“To have ex­perts pres- ent one day and then have these un­e­d­u­cated dis­cus- sion and put them out to the cit­i­zenry like its fact, it does a dis­ser­vice to our cit­i­zens,” Davis said.

Over the last year, Davis served as the chair­woman of the coun­cil’s ex­ec­u­tive board. She said Mur­phy, nor any­one else on the com­mis­sion, reached out to her to ask any ques- tions about the coun­cil or its pro­cesses.

Ev­ery­thing was done for the ben­e­fit of South- ern Mary­land, not just Charles County, she said, but Charles County’s in- ter­ests were al­ways in- cluded.

The board showed “a lack of trans­parency” Da- vis said, by hav­ing this meet­ing af­ter Hart­line left and seemed to al- ready have it set that the coun­cil’s fund­ing from Charles County would be de­creased.

The first time Davis saw the dis­cus­sion on the agenda was on Tues­day just be­fore the meet­ing started. Part of Mur­phy’s is­sue with the coun­cil, she said, was the lack of com­mu­ni­ca­tion between them. But he did not reach out to her to com­mu­ni­cate any is­sues, she said, de­spite her be­ing the chair of the ex­ec­u­tive board.

“I wish you had shared it with me, at least given me the re­spect as the chair to know what was com­ing,” Davis said. “Just be­cause you have a prob­lem with me, we have to get by that so we can do what is best for our cit­i­zens.”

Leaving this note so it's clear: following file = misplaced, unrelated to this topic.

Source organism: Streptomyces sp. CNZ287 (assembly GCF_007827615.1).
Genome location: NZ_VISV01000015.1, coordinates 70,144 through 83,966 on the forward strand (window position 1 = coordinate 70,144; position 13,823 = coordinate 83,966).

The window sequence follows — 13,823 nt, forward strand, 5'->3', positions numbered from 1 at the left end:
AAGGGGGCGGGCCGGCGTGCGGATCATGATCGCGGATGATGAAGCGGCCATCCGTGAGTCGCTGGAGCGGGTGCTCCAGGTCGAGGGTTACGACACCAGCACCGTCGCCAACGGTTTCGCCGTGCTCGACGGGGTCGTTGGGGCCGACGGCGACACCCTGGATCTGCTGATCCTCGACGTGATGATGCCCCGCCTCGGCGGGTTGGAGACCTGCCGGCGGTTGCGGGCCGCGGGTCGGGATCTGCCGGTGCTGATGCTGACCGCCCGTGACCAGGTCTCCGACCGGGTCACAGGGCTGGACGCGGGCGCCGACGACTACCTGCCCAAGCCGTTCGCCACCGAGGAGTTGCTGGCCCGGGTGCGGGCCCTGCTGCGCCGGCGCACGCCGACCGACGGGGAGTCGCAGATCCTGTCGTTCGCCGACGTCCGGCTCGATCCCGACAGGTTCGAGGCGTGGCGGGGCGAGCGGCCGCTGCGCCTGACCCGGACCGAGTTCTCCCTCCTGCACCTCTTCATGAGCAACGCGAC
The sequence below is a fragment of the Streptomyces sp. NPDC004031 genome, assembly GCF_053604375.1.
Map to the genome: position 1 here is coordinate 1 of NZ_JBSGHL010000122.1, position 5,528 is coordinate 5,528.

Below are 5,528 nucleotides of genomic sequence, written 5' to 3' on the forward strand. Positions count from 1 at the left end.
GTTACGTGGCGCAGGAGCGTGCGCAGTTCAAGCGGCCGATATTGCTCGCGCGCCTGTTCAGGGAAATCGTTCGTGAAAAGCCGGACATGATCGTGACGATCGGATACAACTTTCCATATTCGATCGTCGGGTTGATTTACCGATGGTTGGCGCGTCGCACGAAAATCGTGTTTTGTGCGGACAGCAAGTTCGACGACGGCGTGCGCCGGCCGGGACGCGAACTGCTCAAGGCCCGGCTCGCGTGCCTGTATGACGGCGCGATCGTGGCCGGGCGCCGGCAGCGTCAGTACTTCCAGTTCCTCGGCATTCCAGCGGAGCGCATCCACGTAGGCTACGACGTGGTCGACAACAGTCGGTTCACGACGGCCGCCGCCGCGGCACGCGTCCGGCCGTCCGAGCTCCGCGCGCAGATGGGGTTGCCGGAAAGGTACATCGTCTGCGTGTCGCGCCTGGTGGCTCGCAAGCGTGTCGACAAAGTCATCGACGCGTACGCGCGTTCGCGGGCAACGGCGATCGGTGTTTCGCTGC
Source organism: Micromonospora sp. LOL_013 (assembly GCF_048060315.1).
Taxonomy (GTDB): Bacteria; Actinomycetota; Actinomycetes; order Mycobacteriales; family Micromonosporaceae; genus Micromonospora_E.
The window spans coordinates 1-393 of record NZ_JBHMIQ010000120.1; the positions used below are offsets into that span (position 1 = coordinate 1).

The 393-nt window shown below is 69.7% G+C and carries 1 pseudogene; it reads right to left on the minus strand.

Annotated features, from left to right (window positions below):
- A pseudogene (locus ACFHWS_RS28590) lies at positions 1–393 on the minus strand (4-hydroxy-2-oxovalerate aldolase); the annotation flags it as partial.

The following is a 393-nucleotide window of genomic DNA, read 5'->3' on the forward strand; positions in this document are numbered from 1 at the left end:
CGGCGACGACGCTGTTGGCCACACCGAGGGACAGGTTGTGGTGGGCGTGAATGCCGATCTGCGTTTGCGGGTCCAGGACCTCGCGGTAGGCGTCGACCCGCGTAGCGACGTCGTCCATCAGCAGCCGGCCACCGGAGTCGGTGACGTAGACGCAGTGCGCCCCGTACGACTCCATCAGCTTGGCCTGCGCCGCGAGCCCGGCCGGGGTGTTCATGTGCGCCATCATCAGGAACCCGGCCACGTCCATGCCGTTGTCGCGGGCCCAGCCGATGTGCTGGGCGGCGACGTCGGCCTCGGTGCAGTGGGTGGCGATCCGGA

But Mur­phy said there was noth­ing per­sonal about the de­ci­sion to look into it and the process that the county is cur­rently us­ing is trans­par­ent. The com­mit­tee is hav­ing a dis­cus­sion in an open meet­ing for ev­ery­one to see, he said, which is the cor­rect way to dis­cuss mat­ters when tax­payer money is in­volved.

Davis said the in­for­ma­tion the other com­mis­sion­ers used in their ques­tion was in­ac­cu­rate, but both Mur­phy and Ste­wart said they gath­ered their in­for­ma­tion from the meet­ing last week and from in­for­ma­tion pro­vided by staff.

Ste­wart ques­tioned what Davis’ def­i­ni­tion of trans­parency was and said she felt the process they cur­rently have of hold­ing dis­cus­sions in the pub­lic eye were suf­fi­cient enough. Robin­son said what Davis was sug­gest­ing sounded like “a back­door meet­ing,” and would not be trans­par­ent in it­self.

But Davis said “the back- door meet­ing has al­ready hap­pened,” between other com­mis­sion­ers and she was ex­cluded. That is where the lack of trans- parency comes from, she said.

Com­mis­sioner Bobby Rucci (D) said he also shared con­cerns about trans­parency within the board.

“When the res­o­lu­tion is al­ready there, wouldn’t you dis­cuss it be­fore the res­o­lu­tion is al­ready writ­ten up?” Rucci said in ref­er­ence to the res­o­lu­tion ap­proved dur­ing last week’s meet­ing to use fund­ing from Vi­sion 20/20 to fund the part­ner- ship between Health Part- ners Inc. and the county’s Health Depart­ment.

But County At­tor­ney Rhonda Weaver said it is not un­com­mon to have res­o­lu­tions pre-drafted days in ad­vance be­fore meet­ings. Robin­son said that is why it is “im­por­tant to read Board Docs,” be­fore meet­ings.

Still, Davis said, if there are two com­mis­sion­ers who are con­cerned about the board’s trans­parency “there is enough to be con­cerned about.”